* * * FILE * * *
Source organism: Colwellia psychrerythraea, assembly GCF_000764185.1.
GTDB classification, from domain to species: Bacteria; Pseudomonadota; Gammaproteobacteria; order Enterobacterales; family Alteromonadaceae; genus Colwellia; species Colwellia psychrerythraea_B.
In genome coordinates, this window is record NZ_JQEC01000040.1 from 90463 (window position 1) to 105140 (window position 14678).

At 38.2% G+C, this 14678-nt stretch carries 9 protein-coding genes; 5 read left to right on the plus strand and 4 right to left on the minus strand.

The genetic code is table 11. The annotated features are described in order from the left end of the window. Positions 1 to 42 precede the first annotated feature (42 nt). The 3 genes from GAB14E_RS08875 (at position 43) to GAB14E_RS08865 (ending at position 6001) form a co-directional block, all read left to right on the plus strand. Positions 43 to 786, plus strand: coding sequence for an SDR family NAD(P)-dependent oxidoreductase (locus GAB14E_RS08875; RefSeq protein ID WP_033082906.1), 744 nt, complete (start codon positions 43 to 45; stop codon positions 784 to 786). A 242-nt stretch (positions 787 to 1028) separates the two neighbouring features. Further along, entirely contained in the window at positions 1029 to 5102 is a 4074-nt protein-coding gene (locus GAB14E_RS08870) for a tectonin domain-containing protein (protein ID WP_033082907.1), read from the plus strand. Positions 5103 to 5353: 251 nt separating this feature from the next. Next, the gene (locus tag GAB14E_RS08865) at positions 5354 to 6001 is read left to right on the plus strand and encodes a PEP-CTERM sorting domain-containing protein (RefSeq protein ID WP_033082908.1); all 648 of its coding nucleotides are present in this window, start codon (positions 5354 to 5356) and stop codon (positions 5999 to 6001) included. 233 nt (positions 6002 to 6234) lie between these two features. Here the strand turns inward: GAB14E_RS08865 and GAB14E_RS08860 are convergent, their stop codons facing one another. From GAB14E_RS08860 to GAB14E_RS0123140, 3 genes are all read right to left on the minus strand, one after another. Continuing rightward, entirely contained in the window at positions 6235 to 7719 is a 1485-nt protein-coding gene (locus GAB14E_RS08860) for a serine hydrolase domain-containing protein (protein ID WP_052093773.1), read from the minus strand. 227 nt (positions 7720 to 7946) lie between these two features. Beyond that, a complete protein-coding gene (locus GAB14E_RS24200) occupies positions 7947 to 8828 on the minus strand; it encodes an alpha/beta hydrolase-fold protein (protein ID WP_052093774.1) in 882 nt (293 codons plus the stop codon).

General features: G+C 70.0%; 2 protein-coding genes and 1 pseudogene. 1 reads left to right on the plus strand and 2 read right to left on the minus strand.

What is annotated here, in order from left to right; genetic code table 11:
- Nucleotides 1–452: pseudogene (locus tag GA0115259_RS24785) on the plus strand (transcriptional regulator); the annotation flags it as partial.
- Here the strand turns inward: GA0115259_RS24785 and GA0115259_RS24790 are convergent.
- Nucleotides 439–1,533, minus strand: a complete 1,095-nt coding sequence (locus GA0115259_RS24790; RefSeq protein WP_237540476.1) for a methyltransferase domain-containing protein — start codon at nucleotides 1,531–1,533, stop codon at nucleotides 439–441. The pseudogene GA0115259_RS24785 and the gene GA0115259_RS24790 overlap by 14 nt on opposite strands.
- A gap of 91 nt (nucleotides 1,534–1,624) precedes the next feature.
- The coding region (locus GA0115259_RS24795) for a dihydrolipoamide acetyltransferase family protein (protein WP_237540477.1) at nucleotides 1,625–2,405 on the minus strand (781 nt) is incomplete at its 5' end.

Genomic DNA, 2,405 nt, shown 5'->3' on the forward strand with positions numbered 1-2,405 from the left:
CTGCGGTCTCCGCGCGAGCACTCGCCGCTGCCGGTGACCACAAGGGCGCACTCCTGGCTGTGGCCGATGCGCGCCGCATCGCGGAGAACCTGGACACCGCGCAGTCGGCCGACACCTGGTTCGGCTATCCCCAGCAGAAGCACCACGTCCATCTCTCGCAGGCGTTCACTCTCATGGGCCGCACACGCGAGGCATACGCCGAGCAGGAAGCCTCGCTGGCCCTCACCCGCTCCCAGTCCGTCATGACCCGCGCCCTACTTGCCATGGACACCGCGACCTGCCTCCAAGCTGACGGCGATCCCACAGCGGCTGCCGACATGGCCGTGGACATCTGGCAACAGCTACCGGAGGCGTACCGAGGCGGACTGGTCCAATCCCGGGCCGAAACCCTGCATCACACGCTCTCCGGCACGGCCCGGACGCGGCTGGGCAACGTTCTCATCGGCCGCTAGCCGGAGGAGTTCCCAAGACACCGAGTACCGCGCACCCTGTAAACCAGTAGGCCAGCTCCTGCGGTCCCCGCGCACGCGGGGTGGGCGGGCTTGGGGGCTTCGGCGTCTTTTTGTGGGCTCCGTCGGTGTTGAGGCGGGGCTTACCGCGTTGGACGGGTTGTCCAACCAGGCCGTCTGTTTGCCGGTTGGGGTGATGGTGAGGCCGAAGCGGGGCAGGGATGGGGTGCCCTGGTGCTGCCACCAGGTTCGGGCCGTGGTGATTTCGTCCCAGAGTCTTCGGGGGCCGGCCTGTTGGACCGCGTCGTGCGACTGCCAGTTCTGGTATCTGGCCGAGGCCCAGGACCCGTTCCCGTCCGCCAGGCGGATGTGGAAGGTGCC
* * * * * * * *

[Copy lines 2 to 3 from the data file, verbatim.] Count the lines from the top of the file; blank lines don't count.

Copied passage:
GTDB classification, from domain to species: Bacteria; Pseudomonadota; Gammaproteobacteria; order Enterobacterales; family Alteromonadaceae; genus Colwellia; species Colwellia psychrerythraea_B.
In genome coordinates, this window is record NZ_JQEC01000040.1 from 90463 (window position 1) to 105140 (window position 14678).